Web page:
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USPS Is Suspending Services Here, Starting Jan. 15

The agency is gearing up to close another contracted facility.

Customer frustrations with the U.S. Postal Service (USPS) have grown over the past year thanks to worsening delivery delays and ever-lengthy lines at the post office. But if that's the worst of your mail problems, consider yourself lucky. Some residents across the country are dealing with bigger impediments to sending and receiving mail, because the Postal Service has had to close a number of post offices recently—both temporarily and permanently. Now, more facilities are facing closures. Read on to find out where the USPS is suspending services in January.

READ THIS NEXT: USPS Is Getting Rid of This Permanently, as of Jan. 31.

Many communities rely on contract postal units.

People mailing packages at a United States Post Office in Orlando, Florida where people are wearing face masks and social distancing,

While the USPS directly manages most post offices across the U.S., the agency also leases several facilities to outside suppliers as contract postal units (CPUs). Through contracts with the Postal Service, "these units provide full service retail products and services to postal customers at USPS prices [but] they are housed within a supplier facility and are operated and managed by supplier employees," the agency explains.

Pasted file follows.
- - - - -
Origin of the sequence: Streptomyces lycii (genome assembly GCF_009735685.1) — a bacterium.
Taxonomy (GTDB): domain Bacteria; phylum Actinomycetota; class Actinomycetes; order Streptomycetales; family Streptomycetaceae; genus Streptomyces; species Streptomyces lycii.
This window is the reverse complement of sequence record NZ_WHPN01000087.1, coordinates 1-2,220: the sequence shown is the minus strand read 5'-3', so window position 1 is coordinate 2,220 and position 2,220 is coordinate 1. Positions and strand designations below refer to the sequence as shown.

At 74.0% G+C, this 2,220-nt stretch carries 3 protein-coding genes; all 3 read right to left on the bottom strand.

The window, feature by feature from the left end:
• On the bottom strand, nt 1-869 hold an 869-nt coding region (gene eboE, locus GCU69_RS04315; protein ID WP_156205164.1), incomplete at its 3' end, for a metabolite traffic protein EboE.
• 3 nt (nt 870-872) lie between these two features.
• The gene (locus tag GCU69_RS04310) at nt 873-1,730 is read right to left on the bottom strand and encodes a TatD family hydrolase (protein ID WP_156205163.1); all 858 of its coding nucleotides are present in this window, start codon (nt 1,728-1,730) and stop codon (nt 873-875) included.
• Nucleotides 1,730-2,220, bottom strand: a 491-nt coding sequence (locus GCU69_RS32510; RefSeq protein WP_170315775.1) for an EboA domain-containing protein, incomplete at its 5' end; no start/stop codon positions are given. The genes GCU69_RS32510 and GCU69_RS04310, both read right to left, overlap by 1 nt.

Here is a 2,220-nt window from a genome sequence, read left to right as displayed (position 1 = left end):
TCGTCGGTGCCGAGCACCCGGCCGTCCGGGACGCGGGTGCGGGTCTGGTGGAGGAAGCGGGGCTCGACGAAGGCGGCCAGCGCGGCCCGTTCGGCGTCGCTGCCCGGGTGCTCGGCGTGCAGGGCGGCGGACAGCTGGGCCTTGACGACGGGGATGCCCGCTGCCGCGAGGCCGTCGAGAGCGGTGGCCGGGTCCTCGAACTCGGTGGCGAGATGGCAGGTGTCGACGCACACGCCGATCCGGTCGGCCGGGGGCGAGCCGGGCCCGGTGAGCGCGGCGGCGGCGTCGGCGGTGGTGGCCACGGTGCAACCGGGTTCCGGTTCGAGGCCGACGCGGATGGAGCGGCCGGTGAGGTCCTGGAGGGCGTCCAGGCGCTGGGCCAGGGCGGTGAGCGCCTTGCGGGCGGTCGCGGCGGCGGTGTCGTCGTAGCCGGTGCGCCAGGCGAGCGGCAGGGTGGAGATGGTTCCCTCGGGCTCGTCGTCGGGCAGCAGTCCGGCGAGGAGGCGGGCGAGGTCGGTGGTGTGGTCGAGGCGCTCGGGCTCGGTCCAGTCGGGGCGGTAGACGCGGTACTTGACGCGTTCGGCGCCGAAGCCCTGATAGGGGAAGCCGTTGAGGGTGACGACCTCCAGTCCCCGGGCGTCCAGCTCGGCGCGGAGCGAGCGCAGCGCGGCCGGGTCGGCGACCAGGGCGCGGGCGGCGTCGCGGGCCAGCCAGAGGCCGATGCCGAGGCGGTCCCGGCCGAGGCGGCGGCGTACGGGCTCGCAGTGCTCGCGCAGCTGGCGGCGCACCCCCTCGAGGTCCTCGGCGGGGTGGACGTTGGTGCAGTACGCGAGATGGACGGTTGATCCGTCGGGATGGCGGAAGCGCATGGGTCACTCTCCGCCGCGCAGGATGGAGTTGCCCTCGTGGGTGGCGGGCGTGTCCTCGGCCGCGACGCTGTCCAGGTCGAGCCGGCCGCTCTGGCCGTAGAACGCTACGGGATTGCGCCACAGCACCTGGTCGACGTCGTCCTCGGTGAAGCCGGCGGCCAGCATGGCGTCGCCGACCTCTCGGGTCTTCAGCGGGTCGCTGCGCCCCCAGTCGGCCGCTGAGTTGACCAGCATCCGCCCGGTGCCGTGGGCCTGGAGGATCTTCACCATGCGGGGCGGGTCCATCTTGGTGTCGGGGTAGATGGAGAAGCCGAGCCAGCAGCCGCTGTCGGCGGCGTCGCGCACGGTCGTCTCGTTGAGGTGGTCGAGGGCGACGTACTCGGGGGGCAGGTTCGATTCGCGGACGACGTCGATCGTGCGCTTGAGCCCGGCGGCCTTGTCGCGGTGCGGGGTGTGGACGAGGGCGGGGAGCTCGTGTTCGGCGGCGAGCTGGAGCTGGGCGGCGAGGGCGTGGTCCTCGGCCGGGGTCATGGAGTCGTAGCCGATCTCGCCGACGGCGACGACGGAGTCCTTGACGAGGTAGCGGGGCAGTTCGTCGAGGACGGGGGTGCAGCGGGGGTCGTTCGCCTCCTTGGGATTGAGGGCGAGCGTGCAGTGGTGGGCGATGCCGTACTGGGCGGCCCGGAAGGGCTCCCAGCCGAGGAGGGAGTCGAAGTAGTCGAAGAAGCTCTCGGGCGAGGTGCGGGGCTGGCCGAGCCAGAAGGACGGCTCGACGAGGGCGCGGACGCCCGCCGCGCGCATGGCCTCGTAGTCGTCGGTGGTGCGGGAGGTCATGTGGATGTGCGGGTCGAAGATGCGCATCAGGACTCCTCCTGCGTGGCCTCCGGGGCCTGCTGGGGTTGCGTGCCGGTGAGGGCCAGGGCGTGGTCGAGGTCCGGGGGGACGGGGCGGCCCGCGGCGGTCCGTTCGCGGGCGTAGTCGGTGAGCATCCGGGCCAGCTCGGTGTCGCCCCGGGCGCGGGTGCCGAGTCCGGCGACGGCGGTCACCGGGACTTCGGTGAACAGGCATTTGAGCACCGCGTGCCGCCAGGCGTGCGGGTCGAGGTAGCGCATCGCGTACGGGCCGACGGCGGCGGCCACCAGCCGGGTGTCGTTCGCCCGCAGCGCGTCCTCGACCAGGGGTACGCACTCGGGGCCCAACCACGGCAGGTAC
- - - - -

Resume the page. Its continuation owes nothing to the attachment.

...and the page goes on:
As it turns out, some communities only have a CPU to rely on—which is becoming a significant problem, as the number of these facilities is dwindling. According to the latest report from the Postal Regulatory Commission (PRC), 94 CPUs closed throughout the county between 2020 to 2021. And since 2019, a total of 202 contracted facilities have been shuttered.

"CPUs are not only closing at a faster rate than they're opening, but they're closing at a very substantial clip, especially since the start of the pandemic," Evan Kalish, an expert on the USPS and founder of the popular postal blog Postlandia, told Newsy on Nov. 23.

Now, another community is losing the postal facility it relies on.

The Postal Service is closing another one of these facilities soon.

A sign for a post office

Losing these contracted facilities can cause serious issues for customers.

Residents in communities like Sigurd, Utah, have gone more than two years without home mail delivery and have been forced to drive 30 minutes just to pick up their mail after a CPU closure, Newsy reported.

Now, the Postal Service has just announced that another CPU is on the chopping block. According to Nov. 18 press release from the agency, the Mack's Inn Contract Postal Unit in Island Park, Idaho, is set to shutter in the new year.

The USPS said the postal facility at the Mack's Inn resort will be closing, effective Jan. 15. "As a convenience to its customers, the Postal Service offers CPUs around the nation, such as the one located in Mack's Inn, ID," the agency added. "No delivery will be affected since the CPU only offers limited postal retail mailing services and Post Office Box service."

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The agency said that Mack's Inn's current provider has ended its contract.